reigning supreme and el Comandante firmly at the helm — with his ‘yes men’ pandering to his idiosyncrasies, including those taxingly long public speeches.

Despite
these and other criticisms, the island’s leadership has its supporters:
most Cubans. Were it not for them, Castro would have exited stage left,
long ago.

In
March 1959 the US National Security Council met to discuss ‘regime
change’ and by May the CIA began supervising bombings and incendiary
raids on the island’s infrastructure by Cuban exiles, among other
tactics. By the late 1970s, these operations, which have never ceased
completely, were responsible for the deaths of hundreds of Cuban
civilians — acts of terrorism by any measure and documented by
scholars.

Cuba
has also been subjected to a trade embargo which began before Castro
approached Moscow for economic support and declared himself a Marxist.
Writing in The Age in May 2003, Caroline Overington commented
that ‘Castro does not deny that Cuba is poor, and that the people are
suffering, but he has always blamed the US embargo’. While ‘many
Americans also blame the embargo’, Overington stated that ‘the flaw in
this argument is that Cuba is free to trade with any other nation on
Earth’.

However,
in 1970, the US Department of Commerce noted that the ‘continued denial
of Cuban access to US trade and financial markets has effectively
restricted the potential for trade and investment by other Western
countries’, as the ‘US embargo has been and continues to be not only a
major, but crucial impediment to Cuba’s efforts at diversifying and
expanding its hard currency trade, the key to improved economic growth
and living standards’.

In
1996, the US Helms-Burton Act reinforced the economic blockade further
by forcing corporations to choose between Cuba and the US. According to
a Cuban report to the United Nations last year, the blockade currently
costs the island US$1782 million per year. Between 1959 and 2005
sanctions cost Cuba US$82 billion.

Cubans
have undoubtedly paid a high price for supporting the rebels. And yet
the support continues, from defeating the Bay of Pigs invasion by
US-backed Cuban exiles in 1961 to the tens of thousands of Cubans who
fought against South Africa’s forces in Angola in the 1970s and 1980s.
The latter were praised by Nelson Mandela for contributing to the fall
of apartheid in his country. Today, thousands of Cuban doctors and
teachers work in miserable slums throughout the world. On the island
itself, the Government’s achievements in social programs have always
been apparent.

A
1970 study by the Twentieth Century Fund of New York into the
achievements by the Alliance for Progress (established under US
President John Kennedy) concluded that Cuba came ‘closer to some of the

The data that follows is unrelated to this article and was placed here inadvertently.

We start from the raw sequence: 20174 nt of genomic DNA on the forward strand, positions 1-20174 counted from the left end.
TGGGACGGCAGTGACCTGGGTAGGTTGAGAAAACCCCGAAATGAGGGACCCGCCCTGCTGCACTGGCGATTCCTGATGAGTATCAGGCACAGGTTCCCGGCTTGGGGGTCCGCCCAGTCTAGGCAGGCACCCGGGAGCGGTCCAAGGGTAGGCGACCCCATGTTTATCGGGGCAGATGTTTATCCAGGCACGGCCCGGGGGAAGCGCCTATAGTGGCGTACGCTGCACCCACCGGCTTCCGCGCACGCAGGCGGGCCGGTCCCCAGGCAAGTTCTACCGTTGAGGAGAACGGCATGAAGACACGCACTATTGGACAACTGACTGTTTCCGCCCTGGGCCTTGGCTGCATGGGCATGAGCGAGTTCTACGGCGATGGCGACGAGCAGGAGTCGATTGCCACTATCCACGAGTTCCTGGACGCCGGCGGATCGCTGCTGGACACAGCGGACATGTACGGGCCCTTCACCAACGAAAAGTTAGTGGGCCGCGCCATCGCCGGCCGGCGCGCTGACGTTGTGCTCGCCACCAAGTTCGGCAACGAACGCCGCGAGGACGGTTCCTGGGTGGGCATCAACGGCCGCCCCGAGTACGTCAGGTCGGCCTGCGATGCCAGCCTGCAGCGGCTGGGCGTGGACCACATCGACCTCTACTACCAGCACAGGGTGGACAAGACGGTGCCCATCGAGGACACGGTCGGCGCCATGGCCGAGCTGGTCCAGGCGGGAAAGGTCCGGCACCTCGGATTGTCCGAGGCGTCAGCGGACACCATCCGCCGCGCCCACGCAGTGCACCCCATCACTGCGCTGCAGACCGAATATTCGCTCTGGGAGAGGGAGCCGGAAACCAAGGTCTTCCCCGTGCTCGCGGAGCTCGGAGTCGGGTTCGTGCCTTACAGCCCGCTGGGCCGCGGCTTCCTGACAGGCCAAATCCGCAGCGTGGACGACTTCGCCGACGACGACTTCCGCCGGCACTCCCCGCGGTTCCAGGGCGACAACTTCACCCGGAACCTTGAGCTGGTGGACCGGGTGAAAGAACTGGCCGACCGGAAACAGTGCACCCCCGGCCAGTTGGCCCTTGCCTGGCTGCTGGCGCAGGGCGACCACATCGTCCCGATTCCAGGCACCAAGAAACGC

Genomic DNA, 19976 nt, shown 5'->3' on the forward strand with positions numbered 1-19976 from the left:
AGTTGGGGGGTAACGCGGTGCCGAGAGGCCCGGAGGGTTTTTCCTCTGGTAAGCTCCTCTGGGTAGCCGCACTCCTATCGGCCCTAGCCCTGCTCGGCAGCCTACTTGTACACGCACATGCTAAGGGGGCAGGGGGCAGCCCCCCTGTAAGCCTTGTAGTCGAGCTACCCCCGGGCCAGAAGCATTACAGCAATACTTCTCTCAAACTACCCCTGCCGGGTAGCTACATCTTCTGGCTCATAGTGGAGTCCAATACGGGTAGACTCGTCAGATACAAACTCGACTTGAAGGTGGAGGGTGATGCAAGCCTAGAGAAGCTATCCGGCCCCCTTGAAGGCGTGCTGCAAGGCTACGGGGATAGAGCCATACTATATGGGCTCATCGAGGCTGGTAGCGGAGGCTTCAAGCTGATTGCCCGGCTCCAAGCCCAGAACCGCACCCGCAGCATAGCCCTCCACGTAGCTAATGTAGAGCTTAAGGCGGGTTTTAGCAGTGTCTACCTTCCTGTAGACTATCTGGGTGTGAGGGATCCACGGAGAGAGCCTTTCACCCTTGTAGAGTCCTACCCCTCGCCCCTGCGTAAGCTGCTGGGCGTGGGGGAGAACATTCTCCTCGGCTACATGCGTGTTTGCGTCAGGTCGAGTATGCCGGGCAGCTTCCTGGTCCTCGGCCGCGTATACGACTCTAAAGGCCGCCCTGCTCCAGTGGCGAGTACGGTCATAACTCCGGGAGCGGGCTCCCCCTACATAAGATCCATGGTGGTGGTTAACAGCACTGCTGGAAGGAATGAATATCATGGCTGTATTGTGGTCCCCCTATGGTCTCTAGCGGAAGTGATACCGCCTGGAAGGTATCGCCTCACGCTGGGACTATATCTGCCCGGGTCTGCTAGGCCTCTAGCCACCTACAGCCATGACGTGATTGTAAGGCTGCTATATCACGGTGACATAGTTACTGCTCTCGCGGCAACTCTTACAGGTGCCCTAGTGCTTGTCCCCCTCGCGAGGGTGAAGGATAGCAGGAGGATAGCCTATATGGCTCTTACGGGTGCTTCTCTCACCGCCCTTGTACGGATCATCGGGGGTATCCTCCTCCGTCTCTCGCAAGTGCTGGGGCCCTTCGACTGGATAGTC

Alliance’s objectives than most Alliance members’ while in ‘education
and health, no country in Latin America has carried out such ambitious
and nationally comprehensive programs’.

Most
Cubans are still guaranteed access to basic foods, health and
education, and while prostitution has returned in recent years, the
severe crime and chronic drug problems found in neighbouring countries
are unknown in the island.

Despite
these achievements, Cuba is still a Third World country and Castro has
always had limited options for the island’s development because he has
taken a strong stand against Cuba becoming part of the US’s ‘backyard’.
Whether he adopted the position of Guatemala’s Jacobo Arbenz, who pursued a mild agrarian reform in the early 1950s, Chile’s Salvador Allende or that of the Nicaraguan Sandinista
leaders (they held two internationally ratified elections and did not
engage in the nationalisation of private capital on Castro’s advice), a
scant review of the relations between the United States and its
southern neighbours should suffice to highlight Washington’s
all-or-nothing mentality.

The Bush Administration recently established the ‘Commission for Assistance to a Free Cuba
with a fund of US$80 million (to be increased by US$20 million a year)
so as to introduce the ‘values and practices of democracy and free
enterprise’ once Castro is deceased. Obviously, Washington and the old
posse from Miami are gambling that there are a few million more dissenters
on the island than the mere dozens they can muster under the pay roll
of James Cason, head, until recently, of the US Interests Section in Havana.

Once
Castro is gone, even the slightest disturbances could serve as a
pretext for direct US intervention. Cubans may have to decide quickly
whether they want to reposition the system or dismantle it completely,
returning the island to the state of being a virtual colony, like
Haiti.

Asked
earlier this year, at a joint conference with Bolivian President Evo
Morales and Venezuela’s Hugo Chávez, what he thought of his fellow
leaders, the bearded rebel from Havana chuckled, stating he was ‘the
happiest man in the world!’

As
many Latin American countries forge strong economic ties with each
other for the first time, and turn their backs on Washington’s
dictates, Castro at 80 has much to be joyous about.

New Matilda